I think we have a terminology issue here: to me "food hall" is something like the British use of the word -- a (usually upscale) market that sells groceries and prepared foods for take-out -- whereas the usage here seems more akin to a food court (albeit a more customized one).
But regardless of what it is we're talking about, the market -- no pun intended -- seems rather limited. Even if 300 materialize, that would be about 1 per million people; so only larger areas will have them, and even then no more than a handful. It hardly sounds like a solution to mass vacancies.
I'd like to see some of these reports predicting 25% EV share within 7 years -- it hardly seems to match the trends we see right now. But back to the main question: yes, obviously, impulse item sales will decline if the venues (where they are sold) are visited less often; and combined with more online shopping in general, but particularly with groceries, it might be a very worrisome problem. But the big question of course is how many of their (energy drink) sales are impulse-driven ... difficult to say much meaningful without those numbers.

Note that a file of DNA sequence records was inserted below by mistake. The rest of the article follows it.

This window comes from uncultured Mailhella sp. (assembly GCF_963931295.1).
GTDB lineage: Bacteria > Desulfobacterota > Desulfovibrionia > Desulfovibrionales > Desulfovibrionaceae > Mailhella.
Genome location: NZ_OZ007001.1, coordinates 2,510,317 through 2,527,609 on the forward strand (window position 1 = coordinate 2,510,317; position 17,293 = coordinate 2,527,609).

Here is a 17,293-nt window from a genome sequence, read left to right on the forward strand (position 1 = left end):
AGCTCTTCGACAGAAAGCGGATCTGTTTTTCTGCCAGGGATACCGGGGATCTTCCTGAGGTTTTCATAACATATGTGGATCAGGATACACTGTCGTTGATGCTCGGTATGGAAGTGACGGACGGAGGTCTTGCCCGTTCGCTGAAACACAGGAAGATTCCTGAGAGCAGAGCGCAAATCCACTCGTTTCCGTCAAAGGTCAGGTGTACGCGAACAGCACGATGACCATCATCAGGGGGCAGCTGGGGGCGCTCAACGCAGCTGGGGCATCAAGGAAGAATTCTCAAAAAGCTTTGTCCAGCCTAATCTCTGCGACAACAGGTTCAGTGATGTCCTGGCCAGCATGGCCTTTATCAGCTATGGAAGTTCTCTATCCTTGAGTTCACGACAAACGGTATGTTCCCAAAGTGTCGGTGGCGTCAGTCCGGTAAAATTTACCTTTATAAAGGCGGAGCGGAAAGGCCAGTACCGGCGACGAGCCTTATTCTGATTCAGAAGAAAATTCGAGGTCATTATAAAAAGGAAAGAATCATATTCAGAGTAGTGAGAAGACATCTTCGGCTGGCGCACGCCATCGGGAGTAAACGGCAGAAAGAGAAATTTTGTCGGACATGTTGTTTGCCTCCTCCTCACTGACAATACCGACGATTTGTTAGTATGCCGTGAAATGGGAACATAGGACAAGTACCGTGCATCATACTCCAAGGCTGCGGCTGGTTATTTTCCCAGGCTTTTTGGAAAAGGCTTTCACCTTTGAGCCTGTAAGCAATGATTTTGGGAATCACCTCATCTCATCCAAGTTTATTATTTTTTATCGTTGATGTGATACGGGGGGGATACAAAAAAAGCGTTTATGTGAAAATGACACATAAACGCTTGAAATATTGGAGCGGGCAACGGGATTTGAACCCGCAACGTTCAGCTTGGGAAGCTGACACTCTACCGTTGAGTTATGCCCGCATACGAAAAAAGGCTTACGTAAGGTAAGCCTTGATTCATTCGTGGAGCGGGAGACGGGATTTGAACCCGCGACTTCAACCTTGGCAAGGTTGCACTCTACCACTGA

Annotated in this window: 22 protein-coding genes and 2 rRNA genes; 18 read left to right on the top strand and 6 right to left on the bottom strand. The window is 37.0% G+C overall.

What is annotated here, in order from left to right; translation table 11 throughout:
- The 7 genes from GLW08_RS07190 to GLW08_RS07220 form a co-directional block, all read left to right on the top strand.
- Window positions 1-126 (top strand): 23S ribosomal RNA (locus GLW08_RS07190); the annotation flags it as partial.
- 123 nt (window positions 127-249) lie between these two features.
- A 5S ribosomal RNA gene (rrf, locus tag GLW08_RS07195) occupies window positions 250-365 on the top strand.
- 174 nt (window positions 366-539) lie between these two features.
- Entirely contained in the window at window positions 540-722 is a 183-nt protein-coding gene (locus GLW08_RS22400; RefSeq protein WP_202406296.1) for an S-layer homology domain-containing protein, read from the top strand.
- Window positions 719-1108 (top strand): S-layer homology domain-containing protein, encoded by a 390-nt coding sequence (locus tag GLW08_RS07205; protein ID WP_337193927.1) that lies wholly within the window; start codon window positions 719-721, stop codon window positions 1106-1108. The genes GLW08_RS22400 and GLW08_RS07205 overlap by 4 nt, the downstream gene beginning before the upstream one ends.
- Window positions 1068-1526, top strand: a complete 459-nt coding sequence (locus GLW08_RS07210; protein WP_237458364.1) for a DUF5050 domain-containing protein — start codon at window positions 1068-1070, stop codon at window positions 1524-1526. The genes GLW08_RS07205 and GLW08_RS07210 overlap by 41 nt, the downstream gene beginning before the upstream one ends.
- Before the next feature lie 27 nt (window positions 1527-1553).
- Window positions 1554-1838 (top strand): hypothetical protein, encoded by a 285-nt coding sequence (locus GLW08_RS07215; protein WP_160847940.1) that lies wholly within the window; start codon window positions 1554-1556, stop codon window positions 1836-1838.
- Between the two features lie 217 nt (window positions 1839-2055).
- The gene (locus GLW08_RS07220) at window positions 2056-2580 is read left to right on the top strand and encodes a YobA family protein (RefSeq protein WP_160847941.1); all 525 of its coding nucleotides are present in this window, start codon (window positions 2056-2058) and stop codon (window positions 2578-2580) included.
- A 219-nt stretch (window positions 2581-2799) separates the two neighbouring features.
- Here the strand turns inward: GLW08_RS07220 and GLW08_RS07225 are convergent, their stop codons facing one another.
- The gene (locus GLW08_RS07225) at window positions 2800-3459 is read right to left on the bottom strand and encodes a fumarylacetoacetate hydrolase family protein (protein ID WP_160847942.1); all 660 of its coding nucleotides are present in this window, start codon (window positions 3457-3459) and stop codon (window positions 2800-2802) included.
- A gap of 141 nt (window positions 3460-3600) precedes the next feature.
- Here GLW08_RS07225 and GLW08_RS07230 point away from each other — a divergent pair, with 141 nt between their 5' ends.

Like a lot of people, I believe, I'm a critic of Macy's not having any consistent image. Upscale stores in heritage markets like California mixed with (I've heard) run-down dumps in stores brought in from the May Company. And this is reflected in strategies and promotions being widely touted, until you get to the fine print that virtually says "NOT coming to your store."
But whether this merely adds to the confusion, or rather makes them more of a "full-line" seller -- in price if not in merchandise -- is hard to tell from the outside.